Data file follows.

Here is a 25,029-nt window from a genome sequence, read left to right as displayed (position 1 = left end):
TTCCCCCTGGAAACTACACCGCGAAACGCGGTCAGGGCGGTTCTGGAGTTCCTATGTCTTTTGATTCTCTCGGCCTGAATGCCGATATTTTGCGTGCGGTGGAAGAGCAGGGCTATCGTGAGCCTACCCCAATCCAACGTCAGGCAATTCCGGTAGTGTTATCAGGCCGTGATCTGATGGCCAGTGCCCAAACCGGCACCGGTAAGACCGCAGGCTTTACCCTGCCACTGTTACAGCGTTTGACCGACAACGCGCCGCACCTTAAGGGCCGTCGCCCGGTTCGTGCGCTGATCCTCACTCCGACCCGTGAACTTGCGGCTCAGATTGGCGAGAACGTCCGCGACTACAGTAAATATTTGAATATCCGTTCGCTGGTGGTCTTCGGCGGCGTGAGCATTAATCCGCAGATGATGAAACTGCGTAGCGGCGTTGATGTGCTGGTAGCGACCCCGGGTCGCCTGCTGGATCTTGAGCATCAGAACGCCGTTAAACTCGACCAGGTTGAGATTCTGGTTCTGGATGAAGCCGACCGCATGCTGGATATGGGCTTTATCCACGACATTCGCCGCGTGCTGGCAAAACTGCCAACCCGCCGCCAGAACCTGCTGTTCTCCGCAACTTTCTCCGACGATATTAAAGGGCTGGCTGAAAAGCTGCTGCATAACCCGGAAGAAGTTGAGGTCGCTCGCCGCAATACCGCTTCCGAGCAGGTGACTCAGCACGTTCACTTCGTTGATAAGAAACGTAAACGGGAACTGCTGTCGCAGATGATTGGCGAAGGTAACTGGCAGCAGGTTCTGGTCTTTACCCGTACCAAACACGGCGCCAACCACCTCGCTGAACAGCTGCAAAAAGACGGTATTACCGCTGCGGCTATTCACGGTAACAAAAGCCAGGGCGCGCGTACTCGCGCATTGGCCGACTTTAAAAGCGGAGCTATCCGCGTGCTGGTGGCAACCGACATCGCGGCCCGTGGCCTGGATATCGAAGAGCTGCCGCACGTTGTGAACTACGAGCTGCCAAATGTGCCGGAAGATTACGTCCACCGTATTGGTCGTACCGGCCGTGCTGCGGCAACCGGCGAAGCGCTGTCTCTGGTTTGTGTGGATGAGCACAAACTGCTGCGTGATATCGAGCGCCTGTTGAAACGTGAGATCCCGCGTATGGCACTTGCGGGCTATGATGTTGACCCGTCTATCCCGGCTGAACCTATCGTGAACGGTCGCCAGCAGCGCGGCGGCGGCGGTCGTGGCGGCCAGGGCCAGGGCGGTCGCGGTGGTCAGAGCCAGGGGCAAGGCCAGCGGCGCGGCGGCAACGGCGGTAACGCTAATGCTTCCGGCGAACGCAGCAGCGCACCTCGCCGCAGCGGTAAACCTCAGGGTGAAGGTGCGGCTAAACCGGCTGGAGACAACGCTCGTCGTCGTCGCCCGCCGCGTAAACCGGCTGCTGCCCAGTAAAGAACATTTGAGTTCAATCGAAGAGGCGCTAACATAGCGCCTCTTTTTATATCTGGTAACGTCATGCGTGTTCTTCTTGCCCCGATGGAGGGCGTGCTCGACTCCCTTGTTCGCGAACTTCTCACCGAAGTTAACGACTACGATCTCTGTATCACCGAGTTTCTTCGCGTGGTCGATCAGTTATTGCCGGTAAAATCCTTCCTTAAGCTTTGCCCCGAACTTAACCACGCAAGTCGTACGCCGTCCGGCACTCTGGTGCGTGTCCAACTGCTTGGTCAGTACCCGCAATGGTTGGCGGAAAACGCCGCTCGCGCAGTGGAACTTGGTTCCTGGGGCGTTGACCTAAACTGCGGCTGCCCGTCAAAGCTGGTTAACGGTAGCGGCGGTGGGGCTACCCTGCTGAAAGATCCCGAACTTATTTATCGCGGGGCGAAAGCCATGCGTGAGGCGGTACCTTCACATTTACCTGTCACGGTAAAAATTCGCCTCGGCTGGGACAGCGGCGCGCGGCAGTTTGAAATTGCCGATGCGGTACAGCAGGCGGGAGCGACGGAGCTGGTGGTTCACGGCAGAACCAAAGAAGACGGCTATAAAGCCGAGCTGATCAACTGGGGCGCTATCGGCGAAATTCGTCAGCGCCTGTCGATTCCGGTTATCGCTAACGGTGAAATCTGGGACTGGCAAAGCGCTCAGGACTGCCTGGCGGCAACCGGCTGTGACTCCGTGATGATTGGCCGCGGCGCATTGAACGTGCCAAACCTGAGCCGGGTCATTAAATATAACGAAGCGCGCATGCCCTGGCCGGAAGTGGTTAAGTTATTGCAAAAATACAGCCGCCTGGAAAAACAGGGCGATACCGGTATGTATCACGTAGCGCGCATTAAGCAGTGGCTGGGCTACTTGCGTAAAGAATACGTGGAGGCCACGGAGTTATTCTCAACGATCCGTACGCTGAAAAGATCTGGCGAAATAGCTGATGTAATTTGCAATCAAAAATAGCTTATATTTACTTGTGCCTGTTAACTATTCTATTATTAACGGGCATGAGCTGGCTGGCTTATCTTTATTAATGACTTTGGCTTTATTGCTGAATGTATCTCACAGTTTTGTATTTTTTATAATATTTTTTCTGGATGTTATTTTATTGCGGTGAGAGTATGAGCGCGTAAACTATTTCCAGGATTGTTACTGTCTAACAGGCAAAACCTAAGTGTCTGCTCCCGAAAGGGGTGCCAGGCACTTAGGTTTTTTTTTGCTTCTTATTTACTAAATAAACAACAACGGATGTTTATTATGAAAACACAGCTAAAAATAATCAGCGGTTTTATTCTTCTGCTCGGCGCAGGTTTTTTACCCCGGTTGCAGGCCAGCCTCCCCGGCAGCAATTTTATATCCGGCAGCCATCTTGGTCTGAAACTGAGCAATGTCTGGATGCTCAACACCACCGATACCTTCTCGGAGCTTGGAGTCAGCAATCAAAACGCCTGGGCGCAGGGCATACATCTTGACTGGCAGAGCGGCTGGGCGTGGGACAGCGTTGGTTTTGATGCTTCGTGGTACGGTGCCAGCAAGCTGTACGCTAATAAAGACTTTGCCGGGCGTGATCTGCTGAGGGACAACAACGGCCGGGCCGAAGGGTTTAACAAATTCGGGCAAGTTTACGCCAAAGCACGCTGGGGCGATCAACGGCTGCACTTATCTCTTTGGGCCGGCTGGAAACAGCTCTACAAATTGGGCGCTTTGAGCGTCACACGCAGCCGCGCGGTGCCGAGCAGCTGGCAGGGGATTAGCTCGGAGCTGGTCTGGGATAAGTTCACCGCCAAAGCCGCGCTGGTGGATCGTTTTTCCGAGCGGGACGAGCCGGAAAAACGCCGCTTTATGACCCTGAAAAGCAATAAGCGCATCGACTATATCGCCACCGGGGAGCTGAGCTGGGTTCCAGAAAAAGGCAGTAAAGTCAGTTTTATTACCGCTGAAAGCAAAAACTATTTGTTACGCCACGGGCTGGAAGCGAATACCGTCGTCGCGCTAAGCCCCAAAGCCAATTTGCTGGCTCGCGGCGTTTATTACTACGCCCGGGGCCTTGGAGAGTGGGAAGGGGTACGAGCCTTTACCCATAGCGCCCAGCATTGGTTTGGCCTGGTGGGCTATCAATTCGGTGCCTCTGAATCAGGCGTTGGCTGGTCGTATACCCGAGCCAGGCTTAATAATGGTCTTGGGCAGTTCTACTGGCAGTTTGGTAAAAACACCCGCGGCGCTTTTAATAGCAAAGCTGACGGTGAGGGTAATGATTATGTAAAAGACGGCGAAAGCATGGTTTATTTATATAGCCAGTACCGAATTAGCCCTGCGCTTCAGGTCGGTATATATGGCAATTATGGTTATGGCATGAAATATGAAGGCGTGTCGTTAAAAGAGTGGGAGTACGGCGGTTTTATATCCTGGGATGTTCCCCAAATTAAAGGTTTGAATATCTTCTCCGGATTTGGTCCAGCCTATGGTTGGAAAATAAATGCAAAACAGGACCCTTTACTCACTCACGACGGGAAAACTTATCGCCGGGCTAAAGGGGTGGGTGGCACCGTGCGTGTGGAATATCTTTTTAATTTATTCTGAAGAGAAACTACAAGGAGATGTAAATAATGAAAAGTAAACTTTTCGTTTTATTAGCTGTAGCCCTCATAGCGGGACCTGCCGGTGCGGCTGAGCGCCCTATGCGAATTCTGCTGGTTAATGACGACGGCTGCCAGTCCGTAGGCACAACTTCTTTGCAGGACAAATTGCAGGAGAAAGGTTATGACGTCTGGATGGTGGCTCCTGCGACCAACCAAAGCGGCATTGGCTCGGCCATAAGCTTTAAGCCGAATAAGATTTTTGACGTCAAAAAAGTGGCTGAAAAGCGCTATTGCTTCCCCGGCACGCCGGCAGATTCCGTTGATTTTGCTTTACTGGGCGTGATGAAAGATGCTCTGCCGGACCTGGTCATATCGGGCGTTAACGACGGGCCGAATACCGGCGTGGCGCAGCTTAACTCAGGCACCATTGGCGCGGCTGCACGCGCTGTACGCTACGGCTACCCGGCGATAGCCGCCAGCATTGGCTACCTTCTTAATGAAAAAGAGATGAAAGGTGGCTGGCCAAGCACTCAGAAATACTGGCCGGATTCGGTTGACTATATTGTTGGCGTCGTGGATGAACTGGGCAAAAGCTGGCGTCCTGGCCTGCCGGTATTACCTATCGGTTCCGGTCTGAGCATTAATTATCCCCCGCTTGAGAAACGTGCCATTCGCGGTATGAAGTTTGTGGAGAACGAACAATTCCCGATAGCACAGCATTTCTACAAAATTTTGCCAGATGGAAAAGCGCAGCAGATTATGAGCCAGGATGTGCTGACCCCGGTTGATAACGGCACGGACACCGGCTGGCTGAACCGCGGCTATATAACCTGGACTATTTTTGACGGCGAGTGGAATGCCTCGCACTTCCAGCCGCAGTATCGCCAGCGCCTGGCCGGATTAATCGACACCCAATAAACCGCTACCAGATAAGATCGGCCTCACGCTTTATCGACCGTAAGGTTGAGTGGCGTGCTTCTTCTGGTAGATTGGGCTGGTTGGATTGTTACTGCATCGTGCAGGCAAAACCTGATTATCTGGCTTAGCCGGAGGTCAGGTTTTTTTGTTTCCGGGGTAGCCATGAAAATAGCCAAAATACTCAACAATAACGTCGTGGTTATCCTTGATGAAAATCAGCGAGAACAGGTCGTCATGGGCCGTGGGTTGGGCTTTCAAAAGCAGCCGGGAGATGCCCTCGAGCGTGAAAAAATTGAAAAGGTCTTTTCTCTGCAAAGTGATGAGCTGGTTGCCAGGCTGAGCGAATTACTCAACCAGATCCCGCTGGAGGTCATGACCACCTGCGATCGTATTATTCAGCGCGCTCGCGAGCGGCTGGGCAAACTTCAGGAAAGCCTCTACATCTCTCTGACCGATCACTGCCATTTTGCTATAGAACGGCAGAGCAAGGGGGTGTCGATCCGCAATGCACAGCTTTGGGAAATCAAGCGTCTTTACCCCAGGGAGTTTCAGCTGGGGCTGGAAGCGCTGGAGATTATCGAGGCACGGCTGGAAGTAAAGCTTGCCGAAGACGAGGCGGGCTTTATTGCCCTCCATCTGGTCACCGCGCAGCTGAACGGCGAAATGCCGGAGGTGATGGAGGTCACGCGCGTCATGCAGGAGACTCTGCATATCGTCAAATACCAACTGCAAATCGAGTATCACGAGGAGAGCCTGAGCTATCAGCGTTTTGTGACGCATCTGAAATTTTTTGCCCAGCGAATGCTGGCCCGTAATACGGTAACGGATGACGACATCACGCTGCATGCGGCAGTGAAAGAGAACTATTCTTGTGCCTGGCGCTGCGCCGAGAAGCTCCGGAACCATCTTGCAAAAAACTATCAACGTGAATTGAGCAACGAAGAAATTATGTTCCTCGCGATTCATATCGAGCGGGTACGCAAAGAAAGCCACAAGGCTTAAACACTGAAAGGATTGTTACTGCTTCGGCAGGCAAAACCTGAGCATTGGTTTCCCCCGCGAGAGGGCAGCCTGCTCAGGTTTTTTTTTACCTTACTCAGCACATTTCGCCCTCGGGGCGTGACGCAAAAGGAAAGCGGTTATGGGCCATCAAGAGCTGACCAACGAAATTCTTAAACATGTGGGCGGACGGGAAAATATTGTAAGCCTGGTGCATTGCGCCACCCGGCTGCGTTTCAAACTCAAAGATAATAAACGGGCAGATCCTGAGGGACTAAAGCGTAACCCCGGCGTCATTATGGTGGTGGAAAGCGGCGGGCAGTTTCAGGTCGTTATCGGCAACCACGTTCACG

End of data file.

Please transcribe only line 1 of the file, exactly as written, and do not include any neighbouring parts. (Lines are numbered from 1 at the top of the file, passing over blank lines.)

Here is a 25,029-nt window from a genome sequence, read left to right as displayed (position 1 = left end):